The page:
'Crazy' wait times continue at Middlemore ED after damning report

7:45 pm on 18 October 2022
Middlemore Hospital’s emergency department has seen a massive spike in patient numbers this month due to winter respiratory viruses such as the flu, as well as Covid-19.

The emergency department at South Auckland's Middlemore Hospital Photo: LDR / Stephen Forbes

Patients at Middlemore Hospital were still complaining of 'crazy' wait times in the emergency department on Tuesday - just days after the release of a damning report branded it overcrowded and unsafe.

Noreen Toala was waiting outside the emergency department at 1.15pm. She had gone to the hospital complaining of stomach pains.

"I've been waiting here since 9.30am this morning to see a doctor," Toala said. "It's crazy."

She said she understood there was a 10 hour wait time to be seen.

Toala said the lack of staff was obvious to anyone visiting the emergency department and that was driving the ongoing delays in people being seen.

Nikita Hohepa said her 1-year-old son had just been discharged from Middlemore Hospital's emergency department on Tuesday afternoon.

"We got here at 11.30pm last night. But we had to wait until 5.30am to be seen."

She said the findings of the independent inquiry did not come as a shock.

"We've always had these problems at Middlemore Hospital."

In a scathing, five page report, Middlemore Hospital's emergency department was described as dysfunctional, overcrowded and unsafe.

The report was part of an independent inquiry into the death of a woman at the hospital in June, who died after leaving the emergency department because of the long wait times.

Parliament held an urgent debate on Tuesday in response to the release of the findings.

Written by a fellow from the Australasian College for Emergency Medicine, the author expressed "serious concerns" about the degree of overcrowding in the emergency department (ED), which they said indicated significant systemic failures.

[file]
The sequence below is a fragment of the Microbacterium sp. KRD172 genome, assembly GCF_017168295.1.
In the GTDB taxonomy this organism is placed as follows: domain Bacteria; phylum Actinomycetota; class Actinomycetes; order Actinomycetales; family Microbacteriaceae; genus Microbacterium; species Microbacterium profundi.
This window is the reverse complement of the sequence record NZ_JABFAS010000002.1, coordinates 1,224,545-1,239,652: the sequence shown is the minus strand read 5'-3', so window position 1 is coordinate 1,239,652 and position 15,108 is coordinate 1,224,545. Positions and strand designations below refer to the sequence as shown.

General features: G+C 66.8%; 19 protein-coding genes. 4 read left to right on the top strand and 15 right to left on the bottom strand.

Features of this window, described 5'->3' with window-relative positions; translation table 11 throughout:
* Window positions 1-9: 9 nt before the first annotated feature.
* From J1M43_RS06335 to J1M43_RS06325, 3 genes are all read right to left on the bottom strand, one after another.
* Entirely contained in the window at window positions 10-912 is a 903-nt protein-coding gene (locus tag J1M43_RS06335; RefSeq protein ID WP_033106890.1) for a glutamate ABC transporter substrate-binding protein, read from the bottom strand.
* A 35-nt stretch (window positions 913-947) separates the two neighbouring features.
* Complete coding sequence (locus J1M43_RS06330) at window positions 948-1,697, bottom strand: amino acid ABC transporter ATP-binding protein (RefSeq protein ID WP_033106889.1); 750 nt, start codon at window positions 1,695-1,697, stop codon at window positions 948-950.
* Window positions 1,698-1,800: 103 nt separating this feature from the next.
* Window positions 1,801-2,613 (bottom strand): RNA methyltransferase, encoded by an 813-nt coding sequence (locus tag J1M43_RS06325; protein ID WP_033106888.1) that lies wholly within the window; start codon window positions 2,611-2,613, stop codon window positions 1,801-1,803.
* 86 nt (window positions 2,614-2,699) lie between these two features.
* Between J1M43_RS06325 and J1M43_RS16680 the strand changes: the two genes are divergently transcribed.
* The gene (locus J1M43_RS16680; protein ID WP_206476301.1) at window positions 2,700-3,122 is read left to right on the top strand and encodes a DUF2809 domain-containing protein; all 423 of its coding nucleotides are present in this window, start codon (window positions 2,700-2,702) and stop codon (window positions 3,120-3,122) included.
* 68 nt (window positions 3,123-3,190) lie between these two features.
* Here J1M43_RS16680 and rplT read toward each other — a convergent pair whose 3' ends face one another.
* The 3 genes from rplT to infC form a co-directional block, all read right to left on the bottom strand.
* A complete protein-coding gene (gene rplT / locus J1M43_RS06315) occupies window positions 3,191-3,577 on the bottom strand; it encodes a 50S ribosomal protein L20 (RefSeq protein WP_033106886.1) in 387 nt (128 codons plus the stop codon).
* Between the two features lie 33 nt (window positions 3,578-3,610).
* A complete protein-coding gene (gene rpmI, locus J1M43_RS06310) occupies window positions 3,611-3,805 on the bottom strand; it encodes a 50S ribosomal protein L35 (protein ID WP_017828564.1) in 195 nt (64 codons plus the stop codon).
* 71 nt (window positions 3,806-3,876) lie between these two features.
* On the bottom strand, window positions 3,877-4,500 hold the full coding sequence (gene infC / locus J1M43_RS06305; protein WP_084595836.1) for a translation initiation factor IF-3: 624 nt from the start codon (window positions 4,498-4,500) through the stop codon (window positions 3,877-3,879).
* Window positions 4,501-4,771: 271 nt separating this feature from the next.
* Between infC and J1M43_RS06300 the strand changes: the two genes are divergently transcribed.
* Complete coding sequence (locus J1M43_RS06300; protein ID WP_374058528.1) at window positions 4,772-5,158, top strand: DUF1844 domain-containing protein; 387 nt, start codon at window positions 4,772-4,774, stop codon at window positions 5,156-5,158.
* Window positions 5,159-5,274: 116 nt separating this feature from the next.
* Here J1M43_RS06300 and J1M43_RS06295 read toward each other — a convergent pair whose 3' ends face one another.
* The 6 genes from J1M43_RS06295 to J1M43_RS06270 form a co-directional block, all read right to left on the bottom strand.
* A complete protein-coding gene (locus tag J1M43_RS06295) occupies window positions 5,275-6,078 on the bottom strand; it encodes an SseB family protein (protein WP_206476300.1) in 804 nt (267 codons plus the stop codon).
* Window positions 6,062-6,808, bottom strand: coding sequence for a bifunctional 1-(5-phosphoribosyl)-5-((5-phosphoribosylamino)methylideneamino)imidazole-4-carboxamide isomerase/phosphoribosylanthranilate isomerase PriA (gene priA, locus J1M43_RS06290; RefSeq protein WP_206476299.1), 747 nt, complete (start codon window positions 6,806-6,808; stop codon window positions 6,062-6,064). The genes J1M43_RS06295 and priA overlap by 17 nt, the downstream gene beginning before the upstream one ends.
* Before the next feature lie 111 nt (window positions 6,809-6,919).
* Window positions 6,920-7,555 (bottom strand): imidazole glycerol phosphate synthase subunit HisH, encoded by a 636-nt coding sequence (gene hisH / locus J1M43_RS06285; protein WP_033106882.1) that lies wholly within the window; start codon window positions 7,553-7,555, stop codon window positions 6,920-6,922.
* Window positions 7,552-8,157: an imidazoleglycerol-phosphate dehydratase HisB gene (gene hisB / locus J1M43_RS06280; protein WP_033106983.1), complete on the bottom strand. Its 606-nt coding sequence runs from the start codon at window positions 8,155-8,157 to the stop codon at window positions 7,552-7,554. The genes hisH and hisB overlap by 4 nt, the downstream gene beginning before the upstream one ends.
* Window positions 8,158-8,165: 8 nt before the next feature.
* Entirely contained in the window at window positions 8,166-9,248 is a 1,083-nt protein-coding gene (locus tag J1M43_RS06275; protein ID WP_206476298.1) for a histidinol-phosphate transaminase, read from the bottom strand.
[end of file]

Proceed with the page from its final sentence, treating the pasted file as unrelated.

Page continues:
"The evidence provided to me strongly reflects an overcrowded ED, a hospital well over acceptable capacity and subsequent system dysfunction."

Te Whatu Ora - Health NZ was asked a number of questions, including what steps needed to be taken to ensure the emergency department was safe for patients and staff and what needed to be done to address the fact the hospital was continually operating at "well over acceptable capacity".

Te Whatu Ora chief executive Margie Apa said Middlemore Hospital, along with other busy emergency departments, was constantly working on system processes, communications and expectations for patient care.

"Any lessons or improvements identified at Middlemore will be shared by the wider system, and the Te Whatu Ora executive leadership team also has a body of work underway to consider ED capacity and pressure points nationally.

"We recognise that the experience of patients in emergency departments at times of high demand is challenging for both patients and staff - Middlemore is one of many emergency departments which have raised concerns about the impact of constrained resources at peak times."

Health Minister Andrew Little said in a statement that he expected Te Whatu Ora to take heed of all lessons that could be taken from the inquiry into the emergency department.

He said he also expected Te Whatu Ora to carry out a national review of the way the winter flu season for 2022 was handled.

But National Party health spokesperson Dr Shane Reti said the report was a damning indictment and showed Little had failed to address health workforce shortages.

"Short-staffed doctors and nurses are doing their best while the health minister denies there is even a crisis and refuses to help by insisting cabinet put nurses on the fast track straight-to-residency pathway," Reti said.

"The health minister was warned by the health sector a year ago that there was going to be a health workforce crisis and ballooning emergency department wait times - yet he did nothing."

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